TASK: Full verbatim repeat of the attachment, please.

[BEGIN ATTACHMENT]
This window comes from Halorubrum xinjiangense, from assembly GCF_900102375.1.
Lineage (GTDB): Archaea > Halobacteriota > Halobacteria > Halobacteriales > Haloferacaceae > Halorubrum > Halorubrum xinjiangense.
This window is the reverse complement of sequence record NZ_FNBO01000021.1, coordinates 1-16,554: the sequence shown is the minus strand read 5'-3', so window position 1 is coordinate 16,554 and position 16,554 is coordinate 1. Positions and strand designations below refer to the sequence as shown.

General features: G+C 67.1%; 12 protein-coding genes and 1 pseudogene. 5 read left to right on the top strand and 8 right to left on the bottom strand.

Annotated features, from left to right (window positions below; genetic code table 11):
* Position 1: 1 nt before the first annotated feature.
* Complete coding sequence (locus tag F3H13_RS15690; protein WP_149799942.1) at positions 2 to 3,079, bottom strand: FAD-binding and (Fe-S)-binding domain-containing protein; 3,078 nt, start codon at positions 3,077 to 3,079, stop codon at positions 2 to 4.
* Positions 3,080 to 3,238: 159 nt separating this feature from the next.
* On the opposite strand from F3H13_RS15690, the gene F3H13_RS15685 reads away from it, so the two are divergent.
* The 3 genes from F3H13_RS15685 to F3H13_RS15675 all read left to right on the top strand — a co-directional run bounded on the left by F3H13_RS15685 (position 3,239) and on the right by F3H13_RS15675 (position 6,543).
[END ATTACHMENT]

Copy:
This window comes from Halorubrum xinjiangense, from assembly GCF_900102375.1.
Lineage (GTDB): Archaea > Halobacteriota > Halobacteria > Halobacteriales > Haloferacaceae > Halorubrum > Halorubrum xinjiangense.
This window is the reverse complement of sequence record NZ_FNBO01000021.1, coordinates 1-16,554: the sequence shown is the minus strand read 5'-3', so window position 1 is coordinate 16,554 and position 16,554 is coordinate 1. Positions and strand designations below refer to the sequence as shown.

General features: G+C 67.1%; 12 protein-coding genes and 1 pseudogene. 5 read left to right on the top strand and 8 right to left on the bottom strand.

Annotated features, from left to right (window positions below; genetic code table 11):
* Position 1: 1 nt before the first annotated feature.
* Complete coding sequence (locus tag F3H13_RS15690; protein WP_149799942.1) at positions 2 to 3,079, bottom strand: FAD-binding and (Fe-S)-binding domain-containing protein; 3,078 nt, start codon at positions 3,077 to 3,079, stop codon at positions 2 to 4.
* Positions 3,080 to 3,238: 159 nt separating this feature from the next.
* On the opposite strand from F3H13_RS15690, the gene F3H13_RS15685 reads away from it, so the two are divergent.
* The 3 genes from F3H13_RS15685 to F3H13_RS15675 all read left to right on the top strand — a co-directional run bounded on the left by F3H13_RS15685 (position 3,239) and on the right by F3H13_RS15675 (position 6,543).